June 22, 2021
Researchers at Chalmers University of Technology in Sweden have made a breakthrough with the massless structural battery, successfully improving the performance of the battery tenfold. This will revolutionize the design of electric cars and electric aircraft.
This type of battery is a new trend in battery development -- building battery materials on top of various application materials so that the battery becomes part of the application structure. For example, the battery is melted into the material of the car body, the rivet of the building is the battery, or the whole wall is the battery, and so on, you can imagine how wide the application range of such batteries will be.
Such a battery design eliminates the need for a single battery unit on the object to be used in the battery, which makes the mass dedicated to the battery very small and greatly expands the application range of the battery.
Current electric vehicles have already occupied a certain market share, but the battery module is still quite bulky and occupies a large proportion of the mass of the whole vehicle. Therefore, many compromises have been made in the design of current electric vehicles according to the weight of the battery.
The research, published today (27 January) in the journal Advanced Energy and Sustainability Research (AESR), claims to have achieved a performance breakthrough with their new, weightless, structurally usable battery.
The researchers made the thin battery by laying a glass fabric between positive and negative electrodes, filling it with a polymer electrolyte and heating it in an oven. The researchers say the performance of the new battery is ten times better than existing technology.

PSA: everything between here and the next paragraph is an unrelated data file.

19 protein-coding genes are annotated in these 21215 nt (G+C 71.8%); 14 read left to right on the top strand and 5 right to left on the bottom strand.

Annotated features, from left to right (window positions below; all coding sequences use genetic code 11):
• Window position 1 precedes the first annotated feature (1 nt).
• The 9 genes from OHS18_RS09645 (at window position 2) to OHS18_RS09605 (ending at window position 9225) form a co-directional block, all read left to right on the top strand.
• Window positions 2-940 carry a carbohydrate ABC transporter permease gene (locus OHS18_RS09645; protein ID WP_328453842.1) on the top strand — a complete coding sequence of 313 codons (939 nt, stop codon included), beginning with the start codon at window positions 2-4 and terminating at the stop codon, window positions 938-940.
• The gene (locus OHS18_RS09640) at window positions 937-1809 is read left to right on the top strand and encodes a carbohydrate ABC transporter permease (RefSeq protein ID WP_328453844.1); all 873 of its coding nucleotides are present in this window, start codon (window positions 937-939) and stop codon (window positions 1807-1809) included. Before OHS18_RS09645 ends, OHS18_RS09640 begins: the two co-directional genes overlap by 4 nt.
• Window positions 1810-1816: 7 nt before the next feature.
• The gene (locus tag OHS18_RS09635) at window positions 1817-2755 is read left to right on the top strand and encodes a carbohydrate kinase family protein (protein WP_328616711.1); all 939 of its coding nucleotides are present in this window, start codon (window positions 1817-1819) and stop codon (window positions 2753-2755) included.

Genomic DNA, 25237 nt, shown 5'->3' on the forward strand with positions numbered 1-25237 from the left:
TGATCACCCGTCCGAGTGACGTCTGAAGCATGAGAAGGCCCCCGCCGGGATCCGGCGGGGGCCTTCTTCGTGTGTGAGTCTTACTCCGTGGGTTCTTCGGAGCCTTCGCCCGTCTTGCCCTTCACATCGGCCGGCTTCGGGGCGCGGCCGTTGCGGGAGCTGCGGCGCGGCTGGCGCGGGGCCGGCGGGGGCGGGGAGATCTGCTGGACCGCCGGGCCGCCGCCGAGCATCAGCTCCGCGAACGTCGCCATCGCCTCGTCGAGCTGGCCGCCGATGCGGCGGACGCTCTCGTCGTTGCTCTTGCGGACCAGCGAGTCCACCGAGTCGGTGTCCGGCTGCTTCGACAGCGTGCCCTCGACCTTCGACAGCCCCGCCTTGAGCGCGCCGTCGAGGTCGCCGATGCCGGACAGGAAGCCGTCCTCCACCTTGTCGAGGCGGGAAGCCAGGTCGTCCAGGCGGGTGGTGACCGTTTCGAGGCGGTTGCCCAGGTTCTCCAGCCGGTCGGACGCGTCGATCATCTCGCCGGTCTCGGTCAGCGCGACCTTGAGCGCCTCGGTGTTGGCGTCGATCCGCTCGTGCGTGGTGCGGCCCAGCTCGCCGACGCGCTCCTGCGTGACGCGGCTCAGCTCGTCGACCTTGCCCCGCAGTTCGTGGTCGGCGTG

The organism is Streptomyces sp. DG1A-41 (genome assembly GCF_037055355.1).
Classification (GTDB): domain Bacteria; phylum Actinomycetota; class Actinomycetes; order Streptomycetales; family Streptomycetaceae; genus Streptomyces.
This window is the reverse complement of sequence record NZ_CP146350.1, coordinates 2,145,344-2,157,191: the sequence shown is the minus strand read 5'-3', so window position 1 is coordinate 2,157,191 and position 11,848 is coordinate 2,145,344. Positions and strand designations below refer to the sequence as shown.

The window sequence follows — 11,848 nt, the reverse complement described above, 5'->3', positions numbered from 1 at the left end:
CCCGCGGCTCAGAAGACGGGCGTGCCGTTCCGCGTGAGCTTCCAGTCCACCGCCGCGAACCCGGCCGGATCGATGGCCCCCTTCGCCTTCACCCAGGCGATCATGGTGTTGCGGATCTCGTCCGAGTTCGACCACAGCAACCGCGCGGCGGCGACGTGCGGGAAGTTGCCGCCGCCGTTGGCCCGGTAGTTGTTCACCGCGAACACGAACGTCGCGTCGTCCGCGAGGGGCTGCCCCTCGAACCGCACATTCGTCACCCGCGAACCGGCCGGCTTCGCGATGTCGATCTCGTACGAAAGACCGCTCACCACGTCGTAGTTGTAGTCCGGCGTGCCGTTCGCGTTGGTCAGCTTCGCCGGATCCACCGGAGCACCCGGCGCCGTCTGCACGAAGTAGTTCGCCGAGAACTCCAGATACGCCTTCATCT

"The battery has an energy density of 24Wh/kg, which is equivalent to about 20 percent of the capacity of current lithium-ion batteries," says a press release from Chalmers University of Technology announcing the results. But because the car will weigh significantly less and require much less energy to drive, a lower energy density improves safety. Combined with its rigidity of up to 25 GPa, this structurable battery can really compete with many other commonly used building materials."
The next step, the researchers say, is to replace the aluminum foil currently used in the electrode with carbon fiber material, and to reduce the thickness of the compartment. Hopefully, the energy density will reach 75 Wh/kg and the rigidity will reach 75 GPa, which will set a new record for massless battery performance and further reduce its mass.
With the application of solar panels unlimited prospects
In addition to electric bikes, the researchers say the batteries are useful for devices such as e-bikes, satellites and laptops.
The use of such batteries in airplanes is even more exciting. Current battery technology is a major obstacle to the development of electric aircraft. There is hope that massless battery materials, from ordinary aircraft to helicopters, could be redesigned to be electric, and even solar panels could be used to store energy in the fuselage and use it as needed.